flight feather


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flight feather

[′flīt ‚feth·ər]
(vertebrate zoology)
Any of the long contour feathers on the wing of a bird. Also known as remex.
References in periodicals archive ?
In adults (AHY/ASY), these features included, but were not limited to, the presence of uniformly glossy-black wing coverts and flight feathers, relatively darker tertials (but without distinct contrasts between adjacent feathers), and relatively fresh, broad, and truncate outer primaries with white tips.
At necropsy each bird was examined for wing flight feathers (remiges) and tail flight feathers (retrices) that contained vascular pulp.
In the spring, Yellow-rumped Warblers undergo a prealternate (pre-breeding) molt, which includes the majority of body feather tracts and greater and middle secondary wing coverts, but no flight feathers (remiges and rectrices) (Hubbard 1980; Hunt and Flaspohler 1998).
Functional morphology of the vanes of the flight feathers of the pigeon Columba livia.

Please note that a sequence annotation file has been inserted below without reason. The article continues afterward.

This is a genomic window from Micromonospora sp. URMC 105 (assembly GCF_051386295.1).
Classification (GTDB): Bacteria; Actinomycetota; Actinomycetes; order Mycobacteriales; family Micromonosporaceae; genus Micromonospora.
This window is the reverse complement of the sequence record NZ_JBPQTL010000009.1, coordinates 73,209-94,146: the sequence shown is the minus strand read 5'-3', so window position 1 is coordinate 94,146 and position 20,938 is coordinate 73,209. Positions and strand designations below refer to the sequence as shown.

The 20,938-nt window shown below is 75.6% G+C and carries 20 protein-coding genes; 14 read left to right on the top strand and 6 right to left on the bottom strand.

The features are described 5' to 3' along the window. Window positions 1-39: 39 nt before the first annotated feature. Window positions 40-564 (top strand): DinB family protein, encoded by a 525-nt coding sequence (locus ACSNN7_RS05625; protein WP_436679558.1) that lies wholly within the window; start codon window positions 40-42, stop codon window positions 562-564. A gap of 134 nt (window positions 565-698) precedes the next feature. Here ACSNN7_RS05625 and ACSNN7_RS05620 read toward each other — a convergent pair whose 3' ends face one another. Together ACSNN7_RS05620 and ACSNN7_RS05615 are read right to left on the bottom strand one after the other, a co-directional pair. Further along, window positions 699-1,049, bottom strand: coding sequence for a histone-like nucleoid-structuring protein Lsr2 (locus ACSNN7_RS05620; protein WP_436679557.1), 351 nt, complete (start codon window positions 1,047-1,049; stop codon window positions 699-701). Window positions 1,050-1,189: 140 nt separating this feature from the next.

Small birds accomplish this in an annual or twice-annual molt, during which the 9 or 10 primary flight feathers are replaced sequentially, taking about three weeks for each feather.
The last feather I found that day was a crow flight feather, in remarkably good shape with little abrasion.
Ancient Murrelets might be expected to molt flight feathers while rearing young because foraging may be more efficient when flightless (Livezey 1988; but see Bridge 2004).
The plumage of your breast and abdomen are powder bluewhile your wings, flight feathers, and tail feathers grade cobalt toturquoise.
Waterbirds are the greatest travellers as they follow the rains, but differing flight styles and their implications are discussed as is the need to moult flight feathers where different modes have evolved to suit different lifestyles.
From the delicate down feathers that keep birds warm to the sturdy flight feathers that allow birds to soar, these marvelous structures are something to admire.
It has a brown upper belly and contrasting grey flight feathers.
He'd been caught in a snare but whoever freed him badly damaged his flight feathers, leaving him grounded and vulnerable.